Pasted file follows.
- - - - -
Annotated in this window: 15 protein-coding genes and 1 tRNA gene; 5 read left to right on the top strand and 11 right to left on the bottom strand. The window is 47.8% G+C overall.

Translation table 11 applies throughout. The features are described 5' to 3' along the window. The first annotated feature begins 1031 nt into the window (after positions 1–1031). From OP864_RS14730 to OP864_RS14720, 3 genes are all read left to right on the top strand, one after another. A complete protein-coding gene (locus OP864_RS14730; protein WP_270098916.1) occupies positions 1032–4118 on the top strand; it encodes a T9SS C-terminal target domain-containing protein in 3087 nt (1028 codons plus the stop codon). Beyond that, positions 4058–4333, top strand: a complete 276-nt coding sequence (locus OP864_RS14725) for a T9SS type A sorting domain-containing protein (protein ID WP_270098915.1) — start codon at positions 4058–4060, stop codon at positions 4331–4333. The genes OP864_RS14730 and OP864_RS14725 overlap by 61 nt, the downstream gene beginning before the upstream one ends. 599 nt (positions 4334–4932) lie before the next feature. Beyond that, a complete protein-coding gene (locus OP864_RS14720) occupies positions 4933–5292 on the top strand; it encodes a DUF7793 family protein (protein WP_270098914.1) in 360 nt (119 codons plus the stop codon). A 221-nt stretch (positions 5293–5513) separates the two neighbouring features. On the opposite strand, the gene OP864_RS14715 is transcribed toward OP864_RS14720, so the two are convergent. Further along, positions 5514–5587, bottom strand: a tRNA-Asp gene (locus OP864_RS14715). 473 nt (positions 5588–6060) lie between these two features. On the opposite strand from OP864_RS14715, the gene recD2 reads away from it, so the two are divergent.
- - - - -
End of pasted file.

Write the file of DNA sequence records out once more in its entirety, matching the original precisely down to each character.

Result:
Annotated in this window: 15 protein-coding genes and 1 tRNA gene; 5 read left to right on the top strand and 11 right to left on the bottom strand. The window is 47.8% G+C overall.

Translation table 11 applies throughout. The features are described 5' to 3' along the window. The first annotated feature begins 1031 nt into the window (after positions 1–1031). From OP864_RS14730 to OP864_RS14720, 3 genes are all read left to right on the top strand, one after another. A complete protein-coding gene (locus OP864_RS14730; protein WP_270098916.1) occupies positions 1032–4118 on the top strand; it encodes a T9SS C-terminal target domain-containing protein in 3087 nt (1028 codons plus the stop codon). Beyond that, positions 4058–4333, top strand: a complete 276-nt coding sequence (locus OP864_RS14725) for a T9SS type A sorting domain-containing protein (protein ID WP_270098915.1) — start codon at positions 4058–4060, stop codon at positions 4331–4333. The genes OP864_RS14730 and OP864_RS14725 overlap by 61 nt, the downstream gene beginning before the upstream one ends. 599 nt (positions 4334–4932) lie before the next feature. Beyond that, a complete protein-coding gene (locus OP864_RS14720) occupies positions 4933–5292 on the top strand; it encodes a DUF7793 family protein (protein WP_270098914.1) in 360 nt (119 codons plus the stop codon). A 221-nt stretch (positions 5293–5513) separates the two neighbouring features. On the opposite strand, the gene OP864_RS14715 is transcribed toward OP864_RS14720, so the two are convergent. Further along, positions 5514–5587, bottom strand: a tRNA-Asp gene (locus OP864_RS14715). 473 nt (positions 5588–6060) lie between these two features. On the opposite strand from OP864_RS14715, the gene recD2 reads away from it, so the two are divergent.